GLOBAL MARKETS-German data, U.S. fiscal hope buoy shares, euro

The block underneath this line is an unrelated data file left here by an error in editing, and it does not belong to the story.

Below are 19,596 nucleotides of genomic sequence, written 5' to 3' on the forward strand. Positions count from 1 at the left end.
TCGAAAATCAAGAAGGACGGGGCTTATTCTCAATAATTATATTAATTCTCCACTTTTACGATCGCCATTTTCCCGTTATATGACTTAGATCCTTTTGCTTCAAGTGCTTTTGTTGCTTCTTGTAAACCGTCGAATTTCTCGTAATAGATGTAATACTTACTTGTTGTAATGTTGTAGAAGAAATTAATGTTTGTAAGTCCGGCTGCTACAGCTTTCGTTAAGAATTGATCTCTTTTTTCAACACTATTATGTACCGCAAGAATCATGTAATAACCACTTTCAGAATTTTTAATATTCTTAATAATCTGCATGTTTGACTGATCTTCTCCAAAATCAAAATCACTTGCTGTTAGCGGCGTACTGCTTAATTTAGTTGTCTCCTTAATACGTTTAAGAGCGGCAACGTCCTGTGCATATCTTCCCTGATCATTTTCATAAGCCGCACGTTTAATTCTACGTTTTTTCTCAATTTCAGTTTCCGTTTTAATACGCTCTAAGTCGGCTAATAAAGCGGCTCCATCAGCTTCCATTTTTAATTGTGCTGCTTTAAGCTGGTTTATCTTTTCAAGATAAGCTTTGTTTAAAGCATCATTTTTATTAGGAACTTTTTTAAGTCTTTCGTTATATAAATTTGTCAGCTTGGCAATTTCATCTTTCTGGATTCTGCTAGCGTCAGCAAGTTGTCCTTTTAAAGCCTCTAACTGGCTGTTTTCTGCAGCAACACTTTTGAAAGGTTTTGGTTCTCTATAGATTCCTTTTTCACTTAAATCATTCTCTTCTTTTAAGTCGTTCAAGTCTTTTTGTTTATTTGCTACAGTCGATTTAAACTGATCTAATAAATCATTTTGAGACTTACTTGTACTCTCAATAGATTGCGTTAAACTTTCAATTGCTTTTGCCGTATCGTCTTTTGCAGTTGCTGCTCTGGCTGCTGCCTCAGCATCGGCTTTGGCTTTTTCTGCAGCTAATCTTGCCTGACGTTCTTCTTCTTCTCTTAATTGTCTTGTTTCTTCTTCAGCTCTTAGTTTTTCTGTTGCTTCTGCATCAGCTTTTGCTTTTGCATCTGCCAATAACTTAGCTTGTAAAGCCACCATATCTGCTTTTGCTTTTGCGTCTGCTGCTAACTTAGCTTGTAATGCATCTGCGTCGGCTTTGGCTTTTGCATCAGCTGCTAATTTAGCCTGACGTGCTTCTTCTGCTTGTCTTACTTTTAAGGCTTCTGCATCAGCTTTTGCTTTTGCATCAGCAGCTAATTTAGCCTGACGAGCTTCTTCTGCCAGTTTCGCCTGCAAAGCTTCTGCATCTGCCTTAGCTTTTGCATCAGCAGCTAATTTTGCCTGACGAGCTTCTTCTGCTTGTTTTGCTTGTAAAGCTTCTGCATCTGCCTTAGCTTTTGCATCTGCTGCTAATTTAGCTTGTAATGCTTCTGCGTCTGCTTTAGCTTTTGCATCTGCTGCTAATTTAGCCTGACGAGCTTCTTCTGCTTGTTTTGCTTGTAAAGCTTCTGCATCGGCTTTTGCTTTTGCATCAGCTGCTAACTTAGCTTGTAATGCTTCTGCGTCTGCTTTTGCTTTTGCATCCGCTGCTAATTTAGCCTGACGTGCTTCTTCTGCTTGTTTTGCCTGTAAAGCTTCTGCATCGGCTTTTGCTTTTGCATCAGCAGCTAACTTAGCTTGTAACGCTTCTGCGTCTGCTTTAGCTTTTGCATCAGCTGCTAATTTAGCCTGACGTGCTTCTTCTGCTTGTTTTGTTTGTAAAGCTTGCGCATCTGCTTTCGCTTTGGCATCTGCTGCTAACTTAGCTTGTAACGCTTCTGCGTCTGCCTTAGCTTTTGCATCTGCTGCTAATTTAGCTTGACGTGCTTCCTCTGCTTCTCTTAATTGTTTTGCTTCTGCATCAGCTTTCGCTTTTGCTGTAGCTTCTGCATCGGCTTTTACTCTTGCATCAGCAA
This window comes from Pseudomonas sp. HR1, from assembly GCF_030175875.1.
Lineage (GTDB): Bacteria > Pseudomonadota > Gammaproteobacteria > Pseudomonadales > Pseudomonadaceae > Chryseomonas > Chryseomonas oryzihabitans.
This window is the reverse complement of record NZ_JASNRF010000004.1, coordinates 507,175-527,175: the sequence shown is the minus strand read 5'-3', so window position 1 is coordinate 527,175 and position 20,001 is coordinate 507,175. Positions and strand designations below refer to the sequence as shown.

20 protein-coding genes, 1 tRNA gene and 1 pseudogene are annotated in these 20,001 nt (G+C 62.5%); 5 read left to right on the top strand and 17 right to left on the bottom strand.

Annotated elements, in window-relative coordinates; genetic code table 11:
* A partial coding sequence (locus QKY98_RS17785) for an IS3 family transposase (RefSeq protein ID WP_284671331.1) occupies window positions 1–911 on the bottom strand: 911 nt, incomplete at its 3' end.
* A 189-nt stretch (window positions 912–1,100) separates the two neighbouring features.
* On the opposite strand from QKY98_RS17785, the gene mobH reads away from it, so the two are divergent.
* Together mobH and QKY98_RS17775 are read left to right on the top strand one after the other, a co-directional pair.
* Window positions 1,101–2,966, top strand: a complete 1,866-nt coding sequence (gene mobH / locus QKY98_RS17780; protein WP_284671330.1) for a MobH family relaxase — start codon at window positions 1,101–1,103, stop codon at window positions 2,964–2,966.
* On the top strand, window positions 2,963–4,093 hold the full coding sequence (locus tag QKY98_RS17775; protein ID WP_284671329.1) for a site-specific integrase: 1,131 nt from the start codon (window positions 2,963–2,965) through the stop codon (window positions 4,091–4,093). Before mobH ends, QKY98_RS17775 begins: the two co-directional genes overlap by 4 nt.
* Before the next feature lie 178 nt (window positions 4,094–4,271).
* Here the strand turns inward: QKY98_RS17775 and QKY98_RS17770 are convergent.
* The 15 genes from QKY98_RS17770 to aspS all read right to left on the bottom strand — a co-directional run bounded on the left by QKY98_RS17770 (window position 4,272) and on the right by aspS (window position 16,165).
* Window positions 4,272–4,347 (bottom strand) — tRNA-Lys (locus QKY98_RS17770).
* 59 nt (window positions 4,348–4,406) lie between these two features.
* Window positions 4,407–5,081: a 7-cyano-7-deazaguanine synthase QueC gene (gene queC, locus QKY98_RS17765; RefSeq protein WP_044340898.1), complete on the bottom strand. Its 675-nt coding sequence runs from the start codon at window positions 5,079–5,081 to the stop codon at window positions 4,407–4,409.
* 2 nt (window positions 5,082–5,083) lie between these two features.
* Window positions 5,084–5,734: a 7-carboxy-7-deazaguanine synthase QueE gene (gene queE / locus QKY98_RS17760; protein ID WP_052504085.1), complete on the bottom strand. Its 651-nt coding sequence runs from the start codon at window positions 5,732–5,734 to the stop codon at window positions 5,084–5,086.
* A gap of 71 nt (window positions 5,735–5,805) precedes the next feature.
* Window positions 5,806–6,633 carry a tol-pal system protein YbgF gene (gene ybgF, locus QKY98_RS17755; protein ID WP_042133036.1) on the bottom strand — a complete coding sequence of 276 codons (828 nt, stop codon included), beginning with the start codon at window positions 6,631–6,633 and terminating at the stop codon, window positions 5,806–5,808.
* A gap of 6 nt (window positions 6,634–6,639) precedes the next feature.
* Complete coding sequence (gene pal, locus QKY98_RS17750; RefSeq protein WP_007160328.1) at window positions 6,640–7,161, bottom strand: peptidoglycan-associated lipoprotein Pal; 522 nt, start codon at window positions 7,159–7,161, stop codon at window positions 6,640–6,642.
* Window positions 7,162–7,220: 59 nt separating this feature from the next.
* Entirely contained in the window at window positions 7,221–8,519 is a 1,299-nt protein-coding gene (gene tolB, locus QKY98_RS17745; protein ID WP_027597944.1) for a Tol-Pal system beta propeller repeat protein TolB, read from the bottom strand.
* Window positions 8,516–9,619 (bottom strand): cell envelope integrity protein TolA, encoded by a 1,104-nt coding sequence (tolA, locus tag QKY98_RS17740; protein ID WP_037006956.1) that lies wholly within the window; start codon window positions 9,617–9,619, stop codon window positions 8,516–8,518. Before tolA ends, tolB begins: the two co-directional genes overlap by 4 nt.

* European shares hit 18-month high; German confidence jumps * Wall Street rises 1 pct as fiscal talks quicken * Fed expected to announce new Treasury securities purchases * Oil prices tick up on Egypt, Syria tensions By Wanfeng Zhou NEW YORK, Dec 11 (Reuters) - Global shares rose to an almost two-month high and the euro gained versus the dollar on Tuesday after German investor sentiment improved sharply in December and as the pace of talks in Washington to avoid the "fiscal cliff" quickened. The dollar weakened as investors steered clear of the U.S. currency because of a two-day Federal Reserve policy meeting that will end on Wednesday. U.S. Treasury prices fell as gains in stocks eroded safe-haven demand for government debt. Major U.S. stock indexes rallied around 1 percent, pushing the S&P 500 to its best levels since mid-October and erasing all the loss suffered in the sell-off following the U.S. elections. Morale among German analysts and investors improved sharply in December, according to a monthly poll by the ZEW think-tank. Its sentiment index jumped to 6.9 against expectations of -12.0, fanning hopes that Germany, Europe's largest economy, will avoid recession this winter. Traders voiced cautious optimism as U.S. politicians held more talks over the "fiscal cliff" of steep tax increases and spending cuts set for the end of the year. Representatives from both sides cautioned that an agreement remains uncertain. "I guess in our own dysfunctional way, there is progress," said Frank Davis, director of sales and trading at LEK Securities in New York. "Since conversations are occurring it clarifies at least they are taking some action. My personal gut is they'll jostle this into the holiday week and try to do a last-minute push." The lack of demonstrable progress has kept investors from making aggressive bets in recent weeks. But stocks have steadily marched higher on thin volume. The S&P 500 surpassed 1,433.38 on Tuesday, retracing the losses of the first seven sessions after President Barack Obama's re-election. The Dow Jones industrial average gained 108.19 points, or 0.82 percent, to 13,278.07. The Standard & Poor's 500 Index rose 12.66 points, or 0.89 percent, to 1,431.21. The Nasdaq Composite Index added 42.15 points, or 1.41 percent, to 3,029.11. The Nasdaq was lifted by a 3 percent rise in Apple Inc shares, following a slump in the shares last week as investors took profits ahead of a possible rise in capital gains taxes. The FTSEurofirst 300 index closed up 0.4 percent at 1,138.85 points, its highest finish since mid-2011. The MSCI global stock index hit its highest level since Oct. 19 and was last up 0.7 percent at 337.39 points. FED EASING The U.S. central bank is expected to announce a new round of Treasury securities purchases at the end of its two-day meeting on Wednesday, according to a Reuters poll. The program would replace its "Operation Twist" stimulus, which expires at the end of the year. Many economists believe the Fed will announce monthly bond purchases of $45 billion, although some think it could be more. "We anticipate the Fed will announce Treasury purchases, and as that depresses yields, it will have a negative impact on the dollar and that supports the euro," said Jane Foley, senior currency strategist at Rabobank. Expectations of more easing drove the dollar index down 0.3 percent and pushed the Canadian dollar to a two-month high, while the New Zealand dollar hit a nine-month high. The euro rose 0.5 percent to $1.3009, while against the yen the dollar was up 0.3 percent at 82.54 yen. Markets had been rattled on Monday by Italian Prime Minister Mario Monti's announcement he would step down some weeks early. But the upbeat German data helped lift shares and the euro from their gloom. Benchmark 10-year Treasury notes were trading 11/32 lower in price to yield 1.6558 percent, the highest in over two weeks. Prices held losses after an auction of $32 billion of three-year notes saw lukewarm bidding, as a record low yield perhaps deterred some potential buyers. In the oil market, Brent crude rose 34 cents to $107.67 a barrel after OPEC said its production declined in November, while the weaker dollar and Middle East unrest also supported prices. U.S. crude fell 1 cent to $85.55. Gold was steady near $1,710 an ounce, with more U.S. stimulus expected to support gold's appeal as a hedge against inflation.